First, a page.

India cannot prevent the growth of President Xi Jinping’s Belt and Road Initiative (BRI) and would end up watching China’s expanding international influence by not joining the connectivity project, state media said on Monday.
“It should also be noted that New Delhi cannot prevent the growth of the OBOR’s (One Belt, One Road) influence. If India wants to exclude itself from the OBOR at a time when the initiative is receiving widespread support from the global community, India will end up simply watching the rise of China’s international reputation,” the nationalistic tabloid, Global Times, said.
The newspaper was reacting to an HT report that said the United Nations Security Council endorsing BRI complicated India’s claims on Pakistan-Occupied-Kashmir (PoK) as the initiative’s flagship project, the China-Pakistan Economic Corridor (CPEC), passes through the disputed territory.
“New Delhi has yet to sign up for the OBOR, and has claimed that there is a sovereignty issue with the Belt and Road initiative as the CPEC passes through PoK,” the Global Times said quoting HT.
“Both the OBOR and the CPEC are economic initiatives. Hopefully India will wake up to the benefits and adopt an open attitude toward joining the initiatives.”
“The dispute over Kashmir between India and Pakistan makes New Delhi habitually vigilant against any possibility of large-scale foreign investment flowing into the region, but it is necessary to learn to distinguish activities between normal commercial investment and ones that could violate India’s sovereignty,” it said.
“However, despite concerns from India, broader support has been given to the OBOR from the international community. China will host the first OBOR summit in May, with more than 20 government leaders and more than 50 heads of international organisations set to congregate in Beijing for the meeting,” it said.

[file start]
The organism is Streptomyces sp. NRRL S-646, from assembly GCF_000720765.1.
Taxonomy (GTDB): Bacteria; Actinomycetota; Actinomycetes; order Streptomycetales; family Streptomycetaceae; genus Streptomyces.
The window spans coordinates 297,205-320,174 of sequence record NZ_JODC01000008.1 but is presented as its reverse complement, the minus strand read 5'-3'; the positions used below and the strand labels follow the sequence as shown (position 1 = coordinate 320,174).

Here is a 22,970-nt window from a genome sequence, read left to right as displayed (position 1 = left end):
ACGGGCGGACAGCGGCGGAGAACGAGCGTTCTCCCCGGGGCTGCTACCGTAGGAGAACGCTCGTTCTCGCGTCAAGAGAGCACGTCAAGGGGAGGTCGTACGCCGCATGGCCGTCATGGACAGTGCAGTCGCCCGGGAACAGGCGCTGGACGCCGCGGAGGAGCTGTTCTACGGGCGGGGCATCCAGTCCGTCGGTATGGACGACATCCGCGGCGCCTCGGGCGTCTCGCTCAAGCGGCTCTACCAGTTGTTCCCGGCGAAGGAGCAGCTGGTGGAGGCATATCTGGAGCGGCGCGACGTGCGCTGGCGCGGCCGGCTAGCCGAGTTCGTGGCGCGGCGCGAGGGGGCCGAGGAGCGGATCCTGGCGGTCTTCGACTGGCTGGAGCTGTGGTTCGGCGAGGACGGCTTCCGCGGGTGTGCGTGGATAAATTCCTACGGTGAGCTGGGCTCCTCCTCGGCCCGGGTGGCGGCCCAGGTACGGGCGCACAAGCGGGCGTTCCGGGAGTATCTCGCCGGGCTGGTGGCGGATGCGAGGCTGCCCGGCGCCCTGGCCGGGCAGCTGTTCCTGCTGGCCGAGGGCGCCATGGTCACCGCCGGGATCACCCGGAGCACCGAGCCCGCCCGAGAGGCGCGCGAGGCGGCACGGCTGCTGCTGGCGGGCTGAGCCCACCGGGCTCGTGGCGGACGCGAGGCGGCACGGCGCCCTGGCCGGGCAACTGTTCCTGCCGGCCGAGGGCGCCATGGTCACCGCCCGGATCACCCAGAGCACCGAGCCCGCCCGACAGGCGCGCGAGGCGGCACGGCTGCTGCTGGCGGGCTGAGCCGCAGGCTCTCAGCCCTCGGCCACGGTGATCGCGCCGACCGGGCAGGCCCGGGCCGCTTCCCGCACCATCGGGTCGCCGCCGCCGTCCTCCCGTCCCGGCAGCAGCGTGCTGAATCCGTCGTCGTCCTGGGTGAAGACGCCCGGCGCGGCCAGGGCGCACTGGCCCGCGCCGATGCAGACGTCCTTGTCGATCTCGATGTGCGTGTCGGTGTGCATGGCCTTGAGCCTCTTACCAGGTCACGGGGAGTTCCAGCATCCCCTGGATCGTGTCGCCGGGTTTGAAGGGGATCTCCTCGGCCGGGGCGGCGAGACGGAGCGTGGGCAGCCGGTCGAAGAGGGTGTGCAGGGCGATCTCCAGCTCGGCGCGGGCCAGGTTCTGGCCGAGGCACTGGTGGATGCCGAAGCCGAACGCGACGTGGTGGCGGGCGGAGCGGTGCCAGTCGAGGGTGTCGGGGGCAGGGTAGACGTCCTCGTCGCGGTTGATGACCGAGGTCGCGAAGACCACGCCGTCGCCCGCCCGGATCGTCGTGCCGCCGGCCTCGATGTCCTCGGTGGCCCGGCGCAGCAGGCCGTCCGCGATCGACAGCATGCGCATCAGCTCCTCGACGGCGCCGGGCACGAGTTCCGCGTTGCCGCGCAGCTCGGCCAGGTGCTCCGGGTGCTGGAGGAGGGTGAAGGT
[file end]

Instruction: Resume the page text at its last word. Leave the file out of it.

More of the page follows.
The article suggested that India should join the project as it is unable to influence other countries to shun it.
“If New Delhi is unable to persuade other nations to abandon the OBOR, one practical approach is to get involved in the initiative in a bid to promote the development of the OBOR in a direction that is favourable to India,” the article said.
In fact, by joining the project, India could actually shift the initiative’s centre of gravity towards itself.
“China and India share a large potential for cooperation in areas such as infrastructure. If New Delhi has concerns about the CPEC as a flagship project in the OBOR, India’s joining the initiative could cement its economic ties with China and possibly shift the initiative’s centre of gravity,” it said.
The BRI is Xi’s ambitious connectivity project that aims to connect China with Asia and Europe over land and sea through infrastructure projects like ports and road and railway trade corridors. Beijing claims it has rounded up at least 100 countries in support of the multi-billion-dollar intercontinental connectivity mission, including Pakistan, Bangladesh and Sri Lanka.